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Bridge Over Cnocan Burn, Brodick Castle, Arran

A Category B Listed Building in Ardrossan and Arran, North Ayrshire

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Latitude: 55.5935 / 55°35'36"N

Longitude: -5.1662 / 5°9'58"W

OS Eastings: 200594

OS Northings: 637872

OS Grid: NS005378

Mapcode National: GBR FFMX.VRV

Mapcode Global: WH1MQ.MN4S

Plus Code: 9C7PHRVM+CG

Entry Name: Bridge Over Cnocan Burn, Brodick Castle, Arran

Listing Name: Brodick Castle Estate, Cnocan Burn Road Bridge

Listing Date: 8 August 1995

Category: B

Source: Historic Scotland

Source ID: 338479

Historic Scotland Designation Reference: LB6778

Building Class: Cultural

Also known as: Arran, Brodick Castle, Bridge Over Cnocan Burn

ID on this website: 200338479

Location: Kilbride

County: North Ayrshire

Electoral Ward: Ardrossan and Arran

Parish: Kilbride

Traditional County: Buteshire

Tagged with: Road bridge

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Circa 1861. Single-span road bridge over burn in deep ravine within policies of Brodick Castle. Round arch with rusticated voissoirs. Curved carriageway. Hammer dressed pink sandstone, abutments and parapets. Ashlar pilasters and intrados. Saddleback-coped parapets.

Statement of Interest

Part of A Group at Brodick Castle Estate comprising: Brodick Castle; Bavarian Summerhouse; Cnocan Burn Road Bridge; Greenhyde and Castle Cottages; Ice House; Walled Garden; the Nursery; Main Gates, West Gates and Coastal Boundary Walls; South Gates; Sylvania and Brodick Kennels.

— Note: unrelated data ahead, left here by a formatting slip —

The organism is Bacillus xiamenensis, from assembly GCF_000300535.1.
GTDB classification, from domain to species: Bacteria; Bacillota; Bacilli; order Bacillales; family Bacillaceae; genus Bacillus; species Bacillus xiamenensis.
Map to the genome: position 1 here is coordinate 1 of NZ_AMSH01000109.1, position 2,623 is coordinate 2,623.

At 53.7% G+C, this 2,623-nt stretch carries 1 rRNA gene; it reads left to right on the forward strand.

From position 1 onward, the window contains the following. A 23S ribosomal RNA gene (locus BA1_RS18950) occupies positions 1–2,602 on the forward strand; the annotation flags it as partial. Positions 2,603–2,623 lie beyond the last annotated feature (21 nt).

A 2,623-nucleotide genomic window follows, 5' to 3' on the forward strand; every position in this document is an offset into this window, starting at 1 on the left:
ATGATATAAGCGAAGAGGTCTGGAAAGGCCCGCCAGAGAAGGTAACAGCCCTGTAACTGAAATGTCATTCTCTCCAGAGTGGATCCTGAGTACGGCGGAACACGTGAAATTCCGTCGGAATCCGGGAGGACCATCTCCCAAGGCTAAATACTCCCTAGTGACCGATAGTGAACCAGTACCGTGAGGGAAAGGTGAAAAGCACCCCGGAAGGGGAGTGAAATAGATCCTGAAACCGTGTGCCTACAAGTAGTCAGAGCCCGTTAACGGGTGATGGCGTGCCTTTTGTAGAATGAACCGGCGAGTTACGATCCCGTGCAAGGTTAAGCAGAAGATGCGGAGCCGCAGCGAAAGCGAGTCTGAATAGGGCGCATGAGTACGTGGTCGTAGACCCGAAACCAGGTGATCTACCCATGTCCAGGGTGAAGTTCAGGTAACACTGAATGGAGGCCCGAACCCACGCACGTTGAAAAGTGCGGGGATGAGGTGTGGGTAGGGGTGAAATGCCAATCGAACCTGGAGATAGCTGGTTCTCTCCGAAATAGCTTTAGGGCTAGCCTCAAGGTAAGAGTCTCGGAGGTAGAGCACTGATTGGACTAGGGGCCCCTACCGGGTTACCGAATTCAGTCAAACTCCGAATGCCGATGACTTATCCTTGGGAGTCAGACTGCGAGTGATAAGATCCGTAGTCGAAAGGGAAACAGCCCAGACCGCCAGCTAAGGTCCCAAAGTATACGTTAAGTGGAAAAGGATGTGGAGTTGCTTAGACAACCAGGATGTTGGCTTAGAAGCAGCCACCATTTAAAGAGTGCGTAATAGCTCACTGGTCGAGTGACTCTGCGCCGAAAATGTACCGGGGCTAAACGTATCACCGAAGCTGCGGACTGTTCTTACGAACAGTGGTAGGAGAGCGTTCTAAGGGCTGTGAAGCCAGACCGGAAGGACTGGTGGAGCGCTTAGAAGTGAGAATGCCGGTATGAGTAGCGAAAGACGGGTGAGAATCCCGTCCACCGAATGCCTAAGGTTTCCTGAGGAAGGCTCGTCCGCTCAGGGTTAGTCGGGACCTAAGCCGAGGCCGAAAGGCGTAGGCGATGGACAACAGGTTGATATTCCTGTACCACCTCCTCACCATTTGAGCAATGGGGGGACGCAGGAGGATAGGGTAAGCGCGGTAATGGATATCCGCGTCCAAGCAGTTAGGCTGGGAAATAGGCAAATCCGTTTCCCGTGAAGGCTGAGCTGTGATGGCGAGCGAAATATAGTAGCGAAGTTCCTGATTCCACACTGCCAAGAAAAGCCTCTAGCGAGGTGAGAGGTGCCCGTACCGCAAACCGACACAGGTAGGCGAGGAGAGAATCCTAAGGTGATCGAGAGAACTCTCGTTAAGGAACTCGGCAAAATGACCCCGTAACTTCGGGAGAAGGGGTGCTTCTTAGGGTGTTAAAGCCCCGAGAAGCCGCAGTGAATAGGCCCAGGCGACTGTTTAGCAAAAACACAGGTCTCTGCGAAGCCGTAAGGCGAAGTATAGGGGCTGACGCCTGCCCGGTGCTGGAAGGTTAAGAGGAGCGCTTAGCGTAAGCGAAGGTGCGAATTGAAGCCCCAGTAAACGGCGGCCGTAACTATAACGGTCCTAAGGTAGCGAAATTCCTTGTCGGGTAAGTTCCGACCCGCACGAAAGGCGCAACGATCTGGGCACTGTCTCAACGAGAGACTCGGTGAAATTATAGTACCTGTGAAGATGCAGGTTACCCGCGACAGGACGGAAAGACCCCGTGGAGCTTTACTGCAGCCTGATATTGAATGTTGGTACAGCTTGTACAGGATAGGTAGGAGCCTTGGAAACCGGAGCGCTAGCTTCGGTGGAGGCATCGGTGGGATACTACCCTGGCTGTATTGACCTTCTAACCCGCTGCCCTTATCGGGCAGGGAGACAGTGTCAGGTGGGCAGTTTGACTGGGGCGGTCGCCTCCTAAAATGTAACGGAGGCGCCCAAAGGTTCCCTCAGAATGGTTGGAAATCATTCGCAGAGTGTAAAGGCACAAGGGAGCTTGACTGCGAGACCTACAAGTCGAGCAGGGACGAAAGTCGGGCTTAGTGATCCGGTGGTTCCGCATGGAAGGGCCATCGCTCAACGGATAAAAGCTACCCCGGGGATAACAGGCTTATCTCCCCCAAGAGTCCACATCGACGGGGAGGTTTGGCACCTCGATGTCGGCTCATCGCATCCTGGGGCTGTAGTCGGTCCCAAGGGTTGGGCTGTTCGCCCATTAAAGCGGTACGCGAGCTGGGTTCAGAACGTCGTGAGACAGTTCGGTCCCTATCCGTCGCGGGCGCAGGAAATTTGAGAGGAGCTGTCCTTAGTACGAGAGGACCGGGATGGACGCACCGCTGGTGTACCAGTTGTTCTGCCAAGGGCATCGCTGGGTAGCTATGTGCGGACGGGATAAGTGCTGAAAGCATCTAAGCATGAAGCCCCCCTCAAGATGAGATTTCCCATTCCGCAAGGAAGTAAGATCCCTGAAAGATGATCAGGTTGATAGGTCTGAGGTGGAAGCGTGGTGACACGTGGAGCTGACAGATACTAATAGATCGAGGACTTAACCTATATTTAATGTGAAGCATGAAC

An important component of the Brodick Castle Estate, the bridge appears to have been built as part of the scheme to open up the western policies of Brodick Castle, which also involved removal of old cottages and the old Brodick Village, and the creation of scenic woodland walks commissioned by the 11th Duke of Hamilton. The bridge, of Roman influence, spans the burn on the drive leading from South Gate, on the western approach to the castle, and the curve on the carriageway creates a dramatic effect as the route changes from northbound to eastbound and the vista towards the Castle opens up. Clearly more than simply a utilitarian structure, it was also intended to provide a romantic spectacle on a riverside walk through Cnocan Glen that passes several dramatic waterfalls. Brodick Castle Estate is included in the Inventory of Gardens and Designed Landscapes.

The designer of the bridge is not known, although the architect, William Burn, and the landscape gardener, W A Nesfield, were both engaged by the estate at this time. There is no evidence for a proposed attribution to Thomas Telford.

Brodick Castle Estate, now a discreet entity, was originally the nucleus of the Lands of Arran. Fought over during the Scottish War of Independence, it was transformed into an Earldom and granted to James Hamilton by his cousin, King James IV, in 1503. The Isle of Arran remained as one of the minor estates of the Dukes of Hamilton until the late 19th century. Agricultural improvements in the 18th century, culminating in the clearances of the early 19th century, eventually displaced the small scale and subsistence farming on the island. In the mid-19th, improved transportation made Brodick an attractive picturesque resort and hunting destination for the Hamiltons and the castle was substantially rebuilt with the area around it laid out as gardens and pleasure grounds. On the death of the 12th Duke, in 1895, Brodick passed to the future Duchess of Montrose. In 1957 the Castle and the policies immediately surrounding were conveyed to the National Trust for Scotland.

List description revised as part of the National Trust for Scotland Estates Review, 2010-11.

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